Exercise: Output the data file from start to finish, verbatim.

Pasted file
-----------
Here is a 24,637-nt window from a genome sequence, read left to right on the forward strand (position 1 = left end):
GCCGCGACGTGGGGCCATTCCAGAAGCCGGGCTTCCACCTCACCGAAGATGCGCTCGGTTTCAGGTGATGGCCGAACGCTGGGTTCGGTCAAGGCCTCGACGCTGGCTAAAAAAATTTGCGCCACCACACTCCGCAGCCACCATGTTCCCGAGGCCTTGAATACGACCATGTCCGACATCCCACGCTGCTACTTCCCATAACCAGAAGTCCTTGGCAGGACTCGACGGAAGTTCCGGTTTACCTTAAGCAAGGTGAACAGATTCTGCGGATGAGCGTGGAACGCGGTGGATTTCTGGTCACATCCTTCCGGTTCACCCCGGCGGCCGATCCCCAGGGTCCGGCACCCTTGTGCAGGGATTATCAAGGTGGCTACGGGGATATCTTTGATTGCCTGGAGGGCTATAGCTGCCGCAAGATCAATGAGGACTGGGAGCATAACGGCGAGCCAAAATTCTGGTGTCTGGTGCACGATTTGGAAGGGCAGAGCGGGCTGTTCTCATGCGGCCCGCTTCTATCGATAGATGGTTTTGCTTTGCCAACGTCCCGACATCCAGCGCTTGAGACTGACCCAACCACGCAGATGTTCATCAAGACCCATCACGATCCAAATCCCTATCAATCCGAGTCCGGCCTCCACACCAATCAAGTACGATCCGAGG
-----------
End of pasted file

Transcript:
Here is a 24,637-nt window from a genome sequence, read left to right on the forward strand (position 1 = left end):
GCCGCGACGTGGGGCCATTCCAGAAGCCGGGCTTCCACCTCACCGAAGATGCGCTCGGTTTCAGGTGATGGCCGAACGCTGGGTTCGGTCAAGGCCTCGACGCTGGCTAAAAAAATTTGCGCCACCACACTCCGCAGCCACCATGTTCCCGAGGCCTTGAATACGACCATGTCCGACATCCCACGCTGCTACTTCCCATAACCAGAAGTCCTTGGCAGGACTCGACGGAAGTTCCGGTTTACCTTAAGCAAGGTGAACAGATTCTGCGGATGAGCGTGGAACGCGGTGGATTTCTGGTCACATCCTTCCGGTTCACCCCGGCGGCCGATCCCCAGGGTCCGGCACCCTTGTGCAGGGATTATCAAGGTGGCTACGGGGATATCTTTGATTGCCTGGAGGGCTATAGCTGCCGCAAGATCAATGAGGACTGGGAGCATAACGGCGAGCCAAAATTCTGGTGTCTGGTGCACGATTTGGAAGGGCAGAGCGGGCTGTTCTCATGCGGCCCGCTTCTATCGATAGATGGTTTTGCTTTGCCAACGTCCCGACATCCAGCGCTTGAGACTGACCCAACCACGCAGATGTTCATCAAGACCCATCACGATCCAAATCCCTATCAATCCGAGTCCGGCCTCCACACCAATCAAGTACGATCCGAGG